New Economics Papers
on Microfinance
Issue of 2013‒05‒11
three papers chosen by
Aastha Pudasainee and Olivier Dagnelie

  1. A helping hand or the long arm of the law ? experimental evidence on what governments can do to formalize firms By de Andrade, Gustavo Henrique; Bruhn, Miriam; McKenzie, David
  2. Informality and profitability : evidence from a new firm survey in Ecuador By Medvedev, Denis; Oviedo, Ana Maria
  3. Group-participation and Women Empowerment: Matching as an Evaluation Estimator A District-level Study in West Bengal, India By Joysankar Bhattacharya; Sarmila Banerjee

  1. By: de Andrade, Gustavo Henrique; Bruhn, Miriam; McKenzie, David
    Abstract: Many governments have spent much of the past decade trying to extend a helping hand to informal businesses by making it easier and cheaper for them to formalize. Much less effort has been devoted to raising the costs of remaining informal, through increasing enforcement of existing regulations. This paper reports on a field experiment conducted in Belo Horizonte, Brazil, in order to test which government actions work in getting informal firms to register. Firms were randomized to a control group or one of four treatment groups: the first received information about how to formalize; the second received this information and free registration costs along with the use of an accountant for a year; the third group was assigned to receive an enforcement visit from a municipal inspector; while the fourth group was assigned to have a neighboring firm receive an enforcement visit to see if enforcement has spillovers. The analysis finds zero or negative impacts of information and free cost treatments, and a significant but small increase in formalization from inspections. Estimates of the impact of actually receiving an inspection give a 21 to 27 percentage point increase in the likelihood of formalizing. The results show most informal firms will not formalize unless forced to do so, suggesting formality offers little private benefit to them. But the tax revenue benefits to the government of bringing firms of this size into the formal system more than offset the costs of inspections.
    Keywords: Microfinance,E-Business,Small Scale Enterprise,Knowledge for Development,Information Security&Privacy
    Date: 2013–05–01
  2. By: Medvedev, Denis; Oviedo, Ana Maria
    Abstract: This paper estimates the impact of informality on firm profits using a new firm-level survey designed specifically for this study. The survey was administered to about 1,200 firms with 50 employees or less in Ecuador's two largest cities, Quito and Guayaquil, plus two main centers of economic activity near the northern and southern borders. The paper's results confirm that the extent of firms'compliance with a set of regulatory requirements is linked to the perceived costs and benefits of informality, such as the probability of detection by the authorities and the likelihood of being fined. Nonetheless, taking into account the non-random placement of firms along the formality-informality spectrum and controlling for a large set of firm, owner, and location characteristics, the paper finds that more formal firms tend to be more profitable and have higher output per worker. This impact operates, inter alia, through more formal firms'ability to obtain improved access to credit and achieve higher sales by issuing receipts to clients.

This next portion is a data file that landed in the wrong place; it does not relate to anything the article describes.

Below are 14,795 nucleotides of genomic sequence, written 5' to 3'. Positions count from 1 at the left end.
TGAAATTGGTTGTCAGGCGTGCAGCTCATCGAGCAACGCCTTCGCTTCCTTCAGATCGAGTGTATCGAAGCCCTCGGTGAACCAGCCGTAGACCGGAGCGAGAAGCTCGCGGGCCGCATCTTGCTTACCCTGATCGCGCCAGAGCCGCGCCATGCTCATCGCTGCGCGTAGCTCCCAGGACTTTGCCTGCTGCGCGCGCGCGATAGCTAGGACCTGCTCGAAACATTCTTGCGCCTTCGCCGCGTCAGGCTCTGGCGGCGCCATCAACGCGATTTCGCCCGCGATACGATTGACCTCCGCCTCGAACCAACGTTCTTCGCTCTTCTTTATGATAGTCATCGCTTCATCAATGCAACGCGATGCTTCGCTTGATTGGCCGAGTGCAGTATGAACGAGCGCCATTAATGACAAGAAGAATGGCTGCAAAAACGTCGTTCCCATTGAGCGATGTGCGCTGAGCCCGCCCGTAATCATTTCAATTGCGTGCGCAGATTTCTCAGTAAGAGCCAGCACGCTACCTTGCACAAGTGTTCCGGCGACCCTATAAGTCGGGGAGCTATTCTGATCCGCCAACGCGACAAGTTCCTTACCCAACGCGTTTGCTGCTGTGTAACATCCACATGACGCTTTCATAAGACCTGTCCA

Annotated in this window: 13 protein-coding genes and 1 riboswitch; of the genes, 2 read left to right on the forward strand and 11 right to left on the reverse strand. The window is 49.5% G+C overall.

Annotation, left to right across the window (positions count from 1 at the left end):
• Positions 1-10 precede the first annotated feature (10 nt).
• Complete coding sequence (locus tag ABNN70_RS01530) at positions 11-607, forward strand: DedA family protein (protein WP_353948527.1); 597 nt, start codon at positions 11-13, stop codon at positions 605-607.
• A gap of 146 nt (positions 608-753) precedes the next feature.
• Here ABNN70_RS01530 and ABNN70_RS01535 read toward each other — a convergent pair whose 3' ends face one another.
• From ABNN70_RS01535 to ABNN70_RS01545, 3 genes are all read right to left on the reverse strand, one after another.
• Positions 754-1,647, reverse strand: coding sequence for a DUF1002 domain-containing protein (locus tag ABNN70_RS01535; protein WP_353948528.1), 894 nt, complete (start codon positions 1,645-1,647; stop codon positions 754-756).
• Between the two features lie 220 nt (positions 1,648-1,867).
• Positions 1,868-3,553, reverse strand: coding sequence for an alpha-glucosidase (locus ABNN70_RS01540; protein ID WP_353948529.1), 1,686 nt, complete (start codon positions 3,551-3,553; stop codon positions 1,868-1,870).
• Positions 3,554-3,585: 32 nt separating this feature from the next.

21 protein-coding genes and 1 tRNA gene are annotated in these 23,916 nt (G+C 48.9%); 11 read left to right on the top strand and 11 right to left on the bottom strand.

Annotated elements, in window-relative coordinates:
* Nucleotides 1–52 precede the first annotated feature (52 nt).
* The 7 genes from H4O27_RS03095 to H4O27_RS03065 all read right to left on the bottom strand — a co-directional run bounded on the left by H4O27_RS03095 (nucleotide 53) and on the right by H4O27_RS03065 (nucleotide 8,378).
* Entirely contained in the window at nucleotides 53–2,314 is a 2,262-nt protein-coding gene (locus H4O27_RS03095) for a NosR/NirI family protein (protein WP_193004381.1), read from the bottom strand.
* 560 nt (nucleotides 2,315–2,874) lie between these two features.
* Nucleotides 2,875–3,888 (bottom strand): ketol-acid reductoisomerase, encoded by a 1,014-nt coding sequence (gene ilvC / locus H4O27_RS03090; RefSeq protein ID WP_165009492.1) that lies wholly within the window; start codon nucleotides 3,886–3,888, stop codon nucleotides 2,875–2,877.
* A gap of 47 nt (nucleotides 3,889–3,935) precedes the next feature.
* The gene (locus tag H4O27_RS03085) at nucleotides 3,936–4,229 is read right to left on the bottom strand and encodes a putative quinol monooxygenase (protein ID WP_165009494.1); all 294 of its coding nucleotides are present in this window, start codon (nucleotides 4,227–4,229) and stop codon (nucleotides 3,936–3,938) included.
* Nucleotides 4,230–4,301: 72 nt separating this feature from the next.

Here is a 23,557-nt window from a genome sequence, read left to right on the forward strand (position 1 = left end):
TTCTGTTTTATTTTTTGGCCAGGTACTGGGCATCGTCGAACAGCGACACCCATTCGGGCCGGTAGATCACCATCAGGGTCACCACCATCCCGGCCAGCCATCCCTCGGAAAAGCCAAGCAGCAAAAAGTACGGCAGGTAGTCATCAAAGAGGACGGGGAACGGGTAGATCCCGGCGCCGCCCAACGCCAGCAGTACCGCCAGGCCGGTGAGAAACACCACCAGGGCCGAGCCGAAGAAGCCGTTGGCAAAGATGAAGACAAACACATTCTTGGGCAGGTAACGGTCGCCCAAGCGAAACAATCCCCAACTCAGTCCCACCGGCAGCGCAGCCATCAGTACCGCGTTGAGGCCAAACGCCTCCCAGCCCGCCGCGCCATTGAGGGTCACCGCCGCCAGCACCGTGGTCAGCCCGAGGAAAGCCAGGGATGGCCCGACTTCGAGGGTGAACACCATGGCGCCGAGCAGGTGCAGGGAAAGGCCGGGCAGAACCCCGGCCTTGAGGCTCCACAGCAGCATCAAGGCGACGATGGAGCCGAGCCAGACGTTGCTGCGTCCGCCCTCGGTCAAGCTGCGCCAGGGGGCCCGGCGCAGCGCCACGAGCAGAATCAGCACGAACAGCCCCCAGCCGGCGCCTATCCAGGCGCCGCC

Keywords: Access to Finance,Microfinance,E-Business,Banks&Banking Reform,Debt Markets
    Date: 2013–05–01
  3. By: Joysankar Bhattacharya; Sarmila Banerjee
    Abstract: The paper aims at isolating the effect of group-participation on women empowerment using primary data on 1500 individual women collected during 2007-08 from two districts of West Bengal, India, namely Hooghly and South 24-Parganas. Since the impact evaluation exercise typically suffers from the problem of counterfactual, in the absence of biologically identical observations proxy has been constructed in terms of pairing of statistically identical observations by applying matching techniques based on propensity-scores. It is observed that mere inclusion in a SHG is not sufficient for any woman to enjoy the benefits of better connectivity with the social capital. Here both the duration of membership and the quality of participation matter. Moreover, in terms of a comparison of the probability of inclusion in the program with the proportion of actual inclusion for subjects with same p-scores, the extent of program mismatch has been assessed. This indicates a bias from the supply side where the more likely agents are being included in the absence of special effort to reach out the relatively more vulnerable ones.
    Keywords: Women Empowerment, SHG-Microfinance, Propensity Score Matching, Quality of Participation, Program Out-reach
    JEL: C21 H43 I38
    Date: 2013–05

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